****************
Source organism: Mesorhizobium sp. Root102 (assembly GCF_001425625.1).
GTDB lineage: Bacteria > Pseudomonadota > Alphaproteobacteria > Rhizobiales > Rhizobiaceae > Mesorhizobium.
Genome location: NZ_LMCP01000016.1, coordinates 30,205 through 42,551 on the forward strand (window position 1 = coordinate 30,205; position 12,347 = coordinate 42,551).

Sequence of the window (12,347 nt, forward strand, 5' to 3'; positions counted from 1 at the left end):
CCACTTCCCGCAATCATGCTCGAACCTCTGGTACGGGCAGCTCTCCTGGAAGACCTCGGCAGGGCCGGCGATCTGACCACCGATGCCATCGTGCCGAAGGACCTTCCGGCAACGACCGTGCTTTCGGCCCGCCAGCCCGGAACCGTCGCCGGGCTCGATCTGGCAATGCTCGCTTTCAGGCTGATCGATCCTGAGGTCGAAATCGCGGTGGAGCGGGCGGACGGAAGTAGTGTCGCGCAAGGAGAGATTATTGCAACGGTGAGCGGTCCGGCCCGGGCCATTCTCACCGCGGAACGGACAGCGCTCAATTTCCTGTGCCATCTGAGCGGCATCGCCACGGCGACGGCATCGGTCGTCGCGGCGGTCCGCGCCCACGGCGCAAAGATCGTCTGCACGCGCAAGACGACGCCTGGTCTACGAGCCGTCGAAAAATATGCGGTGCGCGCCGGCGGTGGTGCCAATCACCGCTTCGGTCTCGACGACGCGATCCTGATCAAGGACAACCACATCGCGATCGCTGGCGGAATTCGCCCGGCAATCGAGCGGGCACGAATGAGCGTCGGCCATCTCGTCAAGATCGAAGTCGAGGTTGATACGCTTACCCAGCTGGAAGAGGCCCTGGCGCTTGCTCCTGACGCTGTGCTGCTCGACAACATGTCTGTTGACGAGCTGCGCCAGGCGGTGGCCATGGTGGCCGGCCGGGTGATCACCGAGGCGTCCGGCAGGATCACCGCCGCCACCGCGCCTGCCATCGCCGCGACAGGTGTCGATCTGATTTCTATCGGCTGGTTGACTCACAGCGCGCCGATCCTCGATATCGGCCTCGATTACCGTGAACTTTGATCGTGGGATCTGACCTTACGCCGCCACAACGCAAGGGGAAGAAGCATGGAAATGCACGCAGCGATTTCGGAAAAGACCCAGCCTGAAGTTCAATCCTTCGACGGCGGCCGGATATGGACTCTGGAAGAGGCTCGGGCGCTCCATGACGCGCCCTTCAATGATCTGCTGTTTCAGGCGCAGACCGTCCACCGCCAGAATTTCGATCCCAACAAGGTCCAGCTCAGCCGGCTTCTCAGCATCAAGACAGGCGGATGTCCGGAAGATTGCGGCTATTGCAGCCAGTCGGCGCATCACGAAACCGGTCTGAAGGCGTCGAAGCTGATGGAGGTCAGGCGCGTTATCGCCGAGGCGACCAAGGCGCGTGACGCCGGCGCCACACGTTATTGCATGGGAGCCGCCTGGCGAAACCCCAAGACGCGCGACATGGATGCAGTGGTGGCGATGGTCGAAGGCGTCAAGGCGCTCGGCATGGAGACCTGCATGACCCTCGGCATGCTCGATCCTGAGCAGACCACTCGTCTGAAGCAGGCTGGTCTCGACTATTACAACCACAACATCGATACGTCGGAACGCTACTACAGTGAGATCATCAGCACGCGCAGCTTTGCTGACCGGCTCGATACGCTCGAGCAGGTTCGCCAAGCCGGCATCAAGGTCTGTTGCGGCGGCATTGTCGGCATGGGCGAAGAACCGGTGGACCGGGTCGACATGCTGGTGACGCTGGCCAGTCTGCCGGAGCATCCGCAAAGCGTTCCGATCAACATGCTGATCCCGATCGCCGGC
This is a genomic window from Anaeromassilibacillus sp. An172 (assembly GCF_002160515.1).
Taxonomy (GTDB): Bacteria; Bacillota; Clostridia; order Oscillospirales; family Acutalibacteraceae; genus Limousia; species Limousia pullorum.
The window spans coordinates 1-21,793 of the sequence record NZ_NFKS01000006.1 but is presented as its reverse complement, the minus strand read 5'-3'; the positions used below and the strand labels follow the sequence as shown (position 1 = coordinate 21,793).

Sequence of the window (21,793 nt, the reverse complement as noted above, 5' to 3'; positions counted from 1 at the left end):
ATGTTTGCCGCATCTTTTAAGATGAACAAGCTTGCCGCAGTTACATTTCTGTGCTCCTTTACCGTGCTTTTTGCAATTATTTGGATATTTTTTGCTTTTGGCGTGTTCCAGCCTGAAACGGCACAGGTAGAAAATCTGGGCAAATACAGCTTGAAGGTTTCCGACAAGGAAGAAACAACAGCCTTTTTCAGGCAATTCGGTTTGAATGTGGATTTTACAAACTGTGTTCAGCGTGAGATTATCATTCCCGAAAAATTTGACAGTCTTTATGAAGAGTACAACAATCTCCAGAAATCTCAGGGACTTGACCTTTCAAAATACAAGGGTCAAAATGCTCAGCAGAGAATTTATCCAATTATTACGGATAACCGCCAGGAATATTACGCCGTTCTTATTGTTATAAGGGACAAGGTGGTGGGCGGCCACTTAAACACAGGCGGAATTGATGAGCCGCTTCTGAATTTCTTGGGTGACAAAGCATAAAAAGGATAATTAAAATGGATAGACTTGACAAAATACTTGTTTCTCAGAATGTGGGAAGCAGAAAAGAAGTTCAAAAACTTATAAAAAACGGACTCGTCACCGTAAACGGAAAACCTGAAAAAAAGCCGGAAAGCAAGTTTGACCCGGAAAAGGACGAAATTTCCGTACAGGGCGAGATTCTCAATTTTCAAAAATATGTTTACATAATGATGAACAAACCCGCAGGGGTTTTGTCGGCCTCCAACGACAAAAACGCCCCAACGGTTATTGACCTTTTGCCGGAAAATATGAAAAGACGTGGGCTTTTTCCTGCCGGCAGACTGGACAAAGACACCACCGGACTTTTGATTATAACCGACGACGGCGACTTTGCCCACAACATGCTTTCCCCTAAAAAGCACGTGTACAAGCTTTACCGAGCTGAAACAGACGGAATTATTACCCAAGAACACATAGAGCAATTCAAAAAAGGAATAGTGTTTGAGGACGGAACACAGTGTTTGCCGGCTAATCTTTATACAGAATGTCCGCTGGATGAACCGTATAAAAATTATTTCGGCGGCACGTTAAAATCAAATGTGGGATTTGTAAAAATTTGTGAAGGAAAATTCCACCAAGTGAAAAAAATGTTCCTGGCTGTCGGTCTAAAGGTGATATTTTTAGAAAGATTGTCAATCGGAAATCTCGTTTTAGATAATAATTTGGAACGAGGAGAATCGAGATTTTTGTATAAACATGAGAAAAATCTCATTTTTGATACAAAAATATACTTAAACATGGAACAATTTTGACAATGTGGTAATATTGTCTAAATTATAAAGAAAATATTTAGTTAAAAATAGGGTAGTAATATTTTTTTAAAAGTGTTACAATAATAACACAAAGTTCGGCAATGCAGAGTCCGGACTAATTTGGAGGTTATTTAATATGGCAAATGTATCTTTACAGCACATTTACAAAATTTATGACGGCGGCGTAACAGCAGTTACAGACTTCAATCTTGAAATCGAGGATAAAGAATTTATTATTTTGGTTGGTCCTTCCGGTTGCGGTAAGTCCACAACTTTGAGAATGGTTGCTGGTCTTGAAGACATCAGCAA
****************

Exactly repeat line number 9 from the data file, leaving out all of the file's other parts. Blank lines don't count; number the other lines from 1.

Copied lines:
Sequence of the window (21,793 nt, the reverse complement as noted above, 5' to 3'; positions counted from 1 at the left end):